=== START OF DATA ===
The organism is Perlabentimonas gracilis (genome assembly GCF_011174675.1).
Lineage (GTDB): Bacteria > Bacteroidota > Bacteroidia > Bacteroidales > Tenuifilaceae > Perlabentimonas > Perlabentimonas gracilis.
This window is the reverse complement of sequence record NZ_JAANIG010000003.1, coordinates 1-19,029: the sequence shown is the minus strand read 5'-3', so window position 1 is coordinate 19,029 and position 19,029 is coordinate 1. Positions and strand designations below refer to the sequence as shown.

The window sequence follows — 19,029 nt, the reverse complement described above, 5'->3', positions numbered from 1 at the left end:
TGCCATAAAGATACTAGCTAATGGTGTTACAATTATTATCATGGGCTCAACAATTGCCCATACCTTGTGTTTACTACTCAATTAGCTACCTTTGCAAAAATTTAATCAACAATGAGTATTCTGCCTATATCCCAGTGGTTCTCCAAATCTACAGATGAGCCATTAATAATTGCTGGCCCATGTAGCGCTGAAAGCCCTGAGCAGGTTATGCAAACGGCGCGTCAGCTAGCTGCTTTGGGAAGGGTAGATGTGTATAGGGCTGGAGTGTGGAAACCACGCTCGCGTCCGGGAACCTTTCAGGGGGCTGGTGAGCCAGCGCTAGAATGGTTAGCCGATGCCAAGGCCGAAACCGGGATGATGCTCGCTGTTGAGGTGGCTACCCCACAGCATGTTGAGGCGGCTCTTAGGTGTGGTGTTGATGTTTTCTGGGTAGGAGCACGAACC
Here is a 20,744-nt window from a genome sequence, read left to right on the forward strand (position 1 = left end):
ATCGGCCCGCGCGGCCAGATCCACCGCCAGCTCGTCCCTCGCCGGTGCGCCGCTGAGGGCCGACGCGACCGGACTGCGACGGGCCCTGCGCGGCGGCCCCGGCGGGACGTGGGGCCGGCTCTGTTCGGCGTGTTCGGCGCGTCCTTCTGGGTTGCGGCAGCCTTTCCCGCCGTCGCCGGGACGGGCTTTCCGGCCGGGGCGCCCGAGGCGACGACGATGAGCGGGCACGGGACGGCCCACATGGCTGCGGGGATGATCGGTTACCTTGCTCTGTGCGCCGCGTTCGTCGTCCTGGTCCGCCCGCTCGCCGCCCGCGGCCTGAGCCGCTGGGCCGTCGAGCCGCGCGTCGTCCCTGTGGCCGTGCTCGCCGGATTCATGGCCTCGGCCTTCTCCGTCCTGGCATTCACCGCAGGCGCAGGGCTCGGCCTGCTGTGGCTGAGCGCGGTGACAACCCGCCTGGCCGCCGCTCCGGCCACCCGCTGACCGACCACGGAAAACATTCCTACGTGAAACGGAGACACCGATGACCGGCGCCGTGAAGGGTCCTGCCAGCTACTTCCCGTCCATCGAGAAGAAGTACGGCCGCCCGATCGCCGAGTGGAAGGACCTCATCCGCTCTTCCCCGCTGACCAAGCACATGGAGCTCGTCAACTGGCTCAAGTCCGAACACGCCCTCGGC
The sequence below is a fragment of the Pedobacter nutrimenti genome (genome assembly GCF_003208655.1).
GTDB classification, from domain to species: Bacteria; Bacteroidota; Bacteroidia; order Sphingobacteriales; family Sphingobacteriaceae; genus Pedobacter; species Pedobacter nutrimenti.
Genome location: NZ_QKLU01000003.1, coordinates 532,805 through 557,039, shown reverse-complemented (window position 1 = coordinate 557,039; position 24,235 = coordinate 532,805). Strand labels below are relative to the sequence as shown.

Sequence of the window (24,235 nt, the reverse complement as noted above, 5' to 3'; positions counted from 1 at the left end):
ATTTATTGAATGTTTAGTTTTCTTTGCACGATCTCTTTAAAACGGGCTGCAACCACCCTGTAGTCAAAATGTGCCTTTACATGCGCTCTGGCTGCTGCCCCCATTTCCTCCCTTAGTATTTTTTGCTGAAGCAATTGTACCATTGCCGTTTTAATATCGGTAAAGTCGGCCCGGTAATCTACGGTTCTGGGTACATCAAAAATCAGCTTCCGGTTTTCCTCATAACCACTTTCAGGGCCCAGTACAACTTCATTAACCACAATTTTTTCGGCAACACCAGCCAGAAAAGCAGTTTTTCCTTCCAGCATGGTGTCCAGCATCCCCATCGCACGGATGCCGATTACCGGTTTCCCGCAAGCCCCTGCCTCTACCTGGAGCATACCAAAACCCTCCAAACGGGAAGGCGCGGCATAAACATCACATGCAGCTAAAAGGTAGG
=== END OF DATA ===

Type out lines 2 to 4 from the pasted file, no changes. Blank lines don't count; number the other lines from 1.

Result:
Lineage (GTDB): Bacteria > Bacteroidota > Bacteroidia > Bacteroidales > Tenuifilaceae > Perlabentimonas > Perlabentimonas gracilis.
This window is the reverse complement of sequence record NZ_JAANIG010000003.1, coordinates 1-19,029: the sequence shown is the minus strand read 5'-3', so window position 1 is coordinate 19,029 and position 19,029 is coordinate 1. Positions and strand designations below refer to the sequence as shown.

The window sequence follows — 19,029 nt, the reverse complement described above, 5'->3', positions numbered from 1 at the left end: